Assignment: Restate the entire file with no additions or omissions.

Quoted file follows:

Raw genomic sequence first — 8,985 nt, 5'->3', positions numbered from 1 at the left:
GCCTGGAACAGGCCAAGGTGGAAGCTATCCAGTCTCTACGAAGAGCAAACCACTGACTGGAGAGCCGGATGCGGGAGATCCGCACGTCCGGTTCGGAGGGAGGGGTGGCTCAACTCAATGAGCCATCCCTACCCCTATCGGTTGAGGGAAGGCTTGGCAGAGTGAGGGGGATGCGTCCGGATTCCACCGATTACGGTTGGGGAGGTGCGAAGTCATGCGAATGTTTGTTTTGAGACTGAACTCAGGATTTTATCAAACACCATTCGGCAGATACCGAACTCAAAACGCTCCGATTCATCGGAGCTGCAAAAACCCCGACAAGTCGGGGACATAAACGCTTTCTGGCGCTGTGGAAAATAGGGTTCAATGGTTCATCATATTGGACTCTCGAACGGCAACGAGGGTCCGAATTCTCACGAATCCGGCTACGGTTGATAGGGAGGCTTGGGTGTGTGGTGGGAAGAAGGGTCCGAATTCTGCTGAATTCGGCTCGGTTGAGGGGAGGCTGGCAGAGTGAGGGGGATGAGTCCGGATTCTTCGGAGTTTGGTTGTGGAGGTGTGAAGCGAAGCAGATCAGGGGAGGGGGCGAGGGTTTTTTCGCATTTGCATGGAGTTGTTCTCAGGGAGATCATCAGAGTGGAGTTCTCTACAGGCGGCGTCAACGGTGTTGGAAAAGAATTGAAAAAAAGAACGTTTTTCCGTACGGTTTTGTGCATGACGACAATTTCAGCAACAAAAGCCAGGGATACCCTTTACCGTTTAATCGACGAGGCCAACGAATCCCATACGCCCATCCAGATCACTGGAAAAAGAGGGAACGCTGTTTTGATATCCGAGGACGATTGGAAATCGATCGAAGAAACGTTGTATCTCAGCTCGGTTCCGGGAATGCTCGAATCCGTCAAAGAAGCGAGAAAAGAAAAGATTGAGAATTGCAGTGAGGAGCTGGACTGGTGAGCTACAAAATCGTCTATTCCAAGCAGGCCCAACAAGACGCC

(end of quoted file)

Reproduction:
Raw genomic sequence first — 8,985 nt, 5'->3', positions numbered from 1 at the left:
GCCTGGAACAGGCCAAGGTGGAAGCTATCCAGTCTCTACGAAGAGCAAACCACTGACTGGAGAGCCGGATGCGGGAGATCCGCACGTCCGGTTCGGAGGGAGGGGTGGCTCAACTCAATGAGCCATCCCTACCCCTATCGGTTGAGGGAAGGCTTGGCAGAGTGAGGGGGATGCGTCCGGATTCCACCGATTACGGTTGGGGAGGTGCGAAGTCATGCGAATGTTTGTTTTGAGACTGAACTCAGGATTTTATCAAACACCATTCGGCAGATACCGAACTCAAAACGCTCCGATTCATCGGAGCTGCAAAAACCCCGACAAGTCGGGGACATAAACGCTTTCTGGCGCTGTGGAAAATAGGGTTCAATGGTTCATCATATTGGACTCTCGAACGGCAACGAGGGTCCGAATTCTCACGAATCCGGCTACGGTTGATAGGGAGGCTTGGGTGTGTGGTGGGAAGAAGGGTCCGAATTCTGCTGAATTCGGCTCGGTTGAGGGGAGGCTGGCAGAGTGAGGGGGATGAGTCCGGATTCTTCGGAGTTTGGTTGTGGAGGTGTGAAGCGAAGCAGATCAGGGGAGGGGGCGAGGGTTTTTTCGCATTTGCATGGAGTTGTTCTCAGGGAGATCATCAGAGTGGAGTTCTCTACAGGCGGCGTCAACGGTGTTGGAAAAGAATTGAAAAAAAGAACGTTTTTCCGTACGGTTTTGTGCATGACGACAATTTCAGCAACAAAAGCCAGGGATACCCTTTACCGTTTAATCGACGAGGCCAACGAATCCCATACGCCCATCCAGATCACTGGAAAAAGAGGGAACGCTGTTTTGATATCCGAGGACGATTGGAAATCGATCGAAGAAACGTTGTATCTCAGCTCGGTTCCGGGAATGCTCGAATCCGTCAAAGAAGCGAGAAAAGAAAAGATTGAGAATTGCAGTGAGGAGCTGGACTGGTGAGCTACAAAATCGTCTATTCCAAGCAGGCCCAACAAGACGCC